Robert Anson recently wrote a letter suggesting that Los Altos could be a headquarters for philanthropy (“Los Altos could become philanthropy HQ,” Feb. 20). I would like to point out that Los Altos is already one of the leading centers of philanthropy in the Bay Area. GuideStar, a nonprofit ranking firm, shows that Los Altos is home to nearly 300 public charity 501(c)(3) nonprofits. In addition, our community has more than 150 private foundations, and more than 50 of them have assets exceeding $1 million.

The Los Altos Community Foundation (LACF), in its 22nd year, uniquely benefits our community through grant making, program management, philanthropic funds management and bringing the community together to solve issues. One of its services, program incubation, gives 501(c)(3) sponsorship and funds management and mentoring to social entrepreneurs so that they can focus on solving the social problem they want to address. A number of LACF-sponsored programs have grown into independent nonprofits.

Another positive aspect of Los Altos is the strong spirit of volunteerism. Many individuals are willing to donate their skills, knowledge and time toward countless nonprofit causes. For example, LACF has more than 250 volunteers.

The spirit of doing good locally, regionally and worldwide is strong in Los Altos. Much of this work is done on kitchen tables and in coffee shops. A nonprofit incubator building, as Anson suggests, would be nice in our community and could be a physical showcase for social entrepreneurism.

In the meantime, our community can continue its momentum as a center of philanthropy.

Joe Eyre

Chief operating officer

Los Altos Community Foundation

Simple answers often solve complex problems

In regard to the Miramonte/Covington intersection, it’s clear that the various remedies considered by the Los Altos City Council are a case of treating the symptoms, not the disease.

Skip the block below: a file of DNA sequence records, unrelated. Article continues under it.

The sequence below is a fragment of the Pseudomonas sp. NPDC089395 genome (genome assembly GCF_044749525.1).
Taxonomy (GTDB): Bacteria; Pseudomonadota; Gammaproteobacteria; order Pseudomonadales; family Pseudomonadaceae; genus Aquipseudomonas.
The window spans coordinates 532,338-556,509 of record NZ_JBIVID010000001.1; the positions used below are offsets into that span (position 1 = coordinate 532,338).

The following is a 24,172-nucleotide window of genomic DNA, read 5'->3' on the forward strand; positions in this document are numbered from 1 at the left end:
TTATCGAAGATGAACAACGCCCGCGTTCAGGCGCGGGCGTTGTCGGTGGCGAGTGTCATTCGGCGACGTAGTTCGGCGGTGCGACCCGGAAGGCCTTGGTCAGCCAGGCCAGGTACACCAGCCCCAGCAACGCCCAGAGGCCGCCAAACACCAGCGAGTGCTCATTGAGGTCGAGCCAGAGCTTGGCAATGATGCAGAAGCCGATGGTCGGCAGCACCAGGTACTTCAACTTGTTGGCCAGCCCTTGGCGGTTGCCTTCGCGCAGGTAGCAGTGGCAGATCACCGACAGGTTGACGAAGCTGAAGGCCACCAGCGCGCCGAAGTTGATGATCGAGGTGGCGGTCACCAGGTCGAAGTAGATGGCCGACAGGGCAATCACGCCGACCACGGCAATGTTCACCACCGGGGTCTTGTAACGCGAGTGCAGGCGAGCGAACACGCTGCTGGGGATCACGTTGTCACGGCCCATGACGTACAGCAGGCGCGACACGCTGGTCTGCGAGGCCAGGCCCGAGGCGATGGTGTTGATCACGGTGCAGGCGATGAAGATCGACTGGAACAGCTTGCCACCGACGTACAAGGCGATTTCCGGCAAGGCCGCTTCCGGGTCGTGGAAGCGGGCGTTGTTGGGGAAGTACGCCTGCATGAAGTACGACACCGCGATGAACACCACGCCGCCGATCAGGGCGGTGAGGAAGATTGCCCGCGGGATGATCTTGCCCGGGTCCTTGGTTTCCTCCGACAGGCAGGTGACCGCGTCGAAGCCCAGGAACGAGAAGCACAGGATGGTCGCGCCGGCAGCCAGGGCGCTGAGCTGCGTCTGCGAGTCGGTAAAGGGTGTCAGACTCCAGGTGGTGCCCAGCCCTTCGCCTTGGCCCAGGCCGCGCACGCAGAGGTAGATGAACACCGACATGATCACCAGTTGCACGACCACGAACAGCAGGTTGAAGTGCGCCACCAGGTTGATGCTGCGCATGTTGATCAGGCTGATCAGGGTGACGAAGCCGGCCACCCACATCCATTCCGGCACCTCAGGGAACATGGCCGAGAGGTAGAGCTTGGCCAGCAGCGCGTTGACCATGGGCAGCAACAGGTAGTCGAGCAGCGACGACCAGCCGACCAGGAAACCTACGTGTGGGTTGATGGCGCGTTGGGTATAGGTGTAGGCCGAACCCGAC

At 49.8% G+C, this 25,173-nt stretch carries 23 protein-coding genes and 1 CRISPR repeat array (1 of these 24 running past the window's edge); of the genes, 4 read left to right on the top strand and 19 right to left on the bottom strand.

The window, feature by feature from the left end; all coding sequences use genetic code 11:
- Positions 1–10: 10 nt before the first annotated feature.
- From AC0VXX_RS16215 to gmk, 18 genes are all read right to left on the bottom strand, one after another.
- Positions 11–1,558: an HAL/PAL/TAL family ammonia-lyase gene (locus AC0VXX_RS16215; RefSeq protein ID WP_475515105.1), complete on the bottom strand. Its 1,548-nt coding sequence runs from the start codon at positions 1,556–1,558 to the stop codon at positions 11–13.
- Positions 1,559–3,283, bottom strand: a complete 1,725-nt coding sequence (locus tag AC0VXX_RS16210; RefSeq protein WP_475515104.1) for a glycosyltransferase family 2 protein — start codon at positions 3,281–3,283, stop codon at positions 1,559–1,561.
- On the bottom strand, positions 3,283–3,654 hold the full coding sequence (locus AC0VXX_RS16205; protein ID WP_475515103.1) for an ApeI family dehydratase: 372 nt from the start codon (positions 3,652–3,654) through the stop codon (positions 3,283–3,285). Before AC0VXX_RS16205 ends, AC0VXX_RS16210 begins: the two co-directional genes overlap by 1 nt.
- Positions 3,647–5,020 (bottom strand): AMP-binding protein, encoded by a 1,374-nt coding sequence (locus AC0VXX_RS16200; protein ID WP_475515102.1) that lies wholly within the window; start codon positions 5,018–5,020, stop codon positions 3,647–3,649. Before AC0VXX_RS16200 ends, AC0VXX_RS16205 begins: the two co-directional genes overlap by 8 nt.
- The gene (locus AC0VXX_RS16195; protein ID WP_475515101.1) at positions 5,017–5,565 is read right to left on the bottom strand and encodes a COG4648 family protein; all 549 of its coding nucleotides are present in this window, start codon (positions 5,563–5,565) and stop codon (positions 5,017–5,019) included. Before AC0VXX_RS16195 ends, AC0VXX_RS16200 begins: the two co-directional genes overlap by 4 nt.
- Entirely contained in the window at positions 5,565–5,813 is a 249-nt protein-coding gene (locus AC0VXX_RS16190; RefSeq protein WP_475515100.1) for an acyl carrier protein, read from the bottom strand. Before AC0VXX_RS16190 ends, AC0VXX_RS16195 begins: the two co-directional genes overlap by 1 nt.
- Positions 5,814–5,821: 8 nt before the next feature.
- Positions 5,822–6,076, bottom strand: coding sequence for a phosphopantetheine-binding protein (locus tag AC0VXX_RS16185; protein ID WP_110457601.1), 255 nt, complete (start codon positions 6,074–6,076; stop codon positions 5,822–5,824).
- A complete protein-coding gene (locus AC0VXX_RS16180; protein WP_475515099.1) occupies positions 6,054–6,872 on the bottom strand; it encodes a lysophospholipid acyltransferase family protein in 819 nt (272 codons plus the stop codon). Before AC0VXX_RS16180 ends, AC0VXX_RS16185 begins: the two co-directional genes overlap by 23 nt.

The root cause of congestion at this intersection is the previous act of essentially privatizing two public streets, Carmel Terrace and Eastwood Drive, forcing all school traffic into the Miramonte/Covington intersection.

City Council, if you restore drop-offs on Carmel Terrace behind Blach Intermediate School and build a sidewalk on Eastwood Drive after lifting the turning restriction, you’ll eliminate the original problem and restore sanity to the Blach commute.

Bill Sheppard

Los Altos

Dispelling myths about electric vehicles

The New York Times recently published an account of a test-drive of a Tesla S that is apparently wholly inconsistent with the facts.

There are myths out there that serve individuals’ particular purposes – in this case, the “electric vehicles strand people” myth. They are supported by repetition and false facts, and over time, seem to take on some truth. However, they are still myths; their continued existence is due only to their importance to someone’s agenda.

Thought leaders and influencers evidently have an obligation now to be on the lookout for myths perpetuated by traditionally reliable or trustworthy sources, and openly call them out. No one else will.

Peter Evans

Los Altos Hills

All children deserve

proper care, guidance

I know a couple who adopted seven babies because the mothers couldn’t take care of them. I know a woman who has been an unpaid babysitter for 10 years for a mother from her “unplanned pregnancy” group and many others inspired by a genuine love for babies.

I’ll listen attentively when they condemn abortion. But when I hear someone trivializing the motives of people who do not think it is any favor to a child to bring it into a hostile world without parents who love it and can care for it – referring, condescendingly, to “inconvenience” – I’m witnessing someone who enjoys vaunting their supposed moral superiority over others.

Anyone who aspires to be a moral arbiter should acknowledge that the person who supports the choice of a woman not to give birth is also thinking of the child. “No one will bring him silver or gold” … or a warm home, someone to comfort him, teach him to get along with others, play games and help him with homework.

I believe tolerance for abortion began with the Vietnam War, when it became clear that most people’s love for babies was limited to clean, healthy ones, preferably white, and the churches lost the moral authority to claim they wanted to protect life when they failed to protect young men drafted into the military and sent into harm’s way. What’s the point of devoting your life to raising a child if your country feels free to destroy his life for a public policy of helping foreigners not be communist?

If we’re going to insist people have children, every one of them should receive a debit card at birth that entitles them to 18 years of nutritious food, health care and competent, caring teachers through college.

Any takers?

Stephanie Muñoz

Los Altos Hills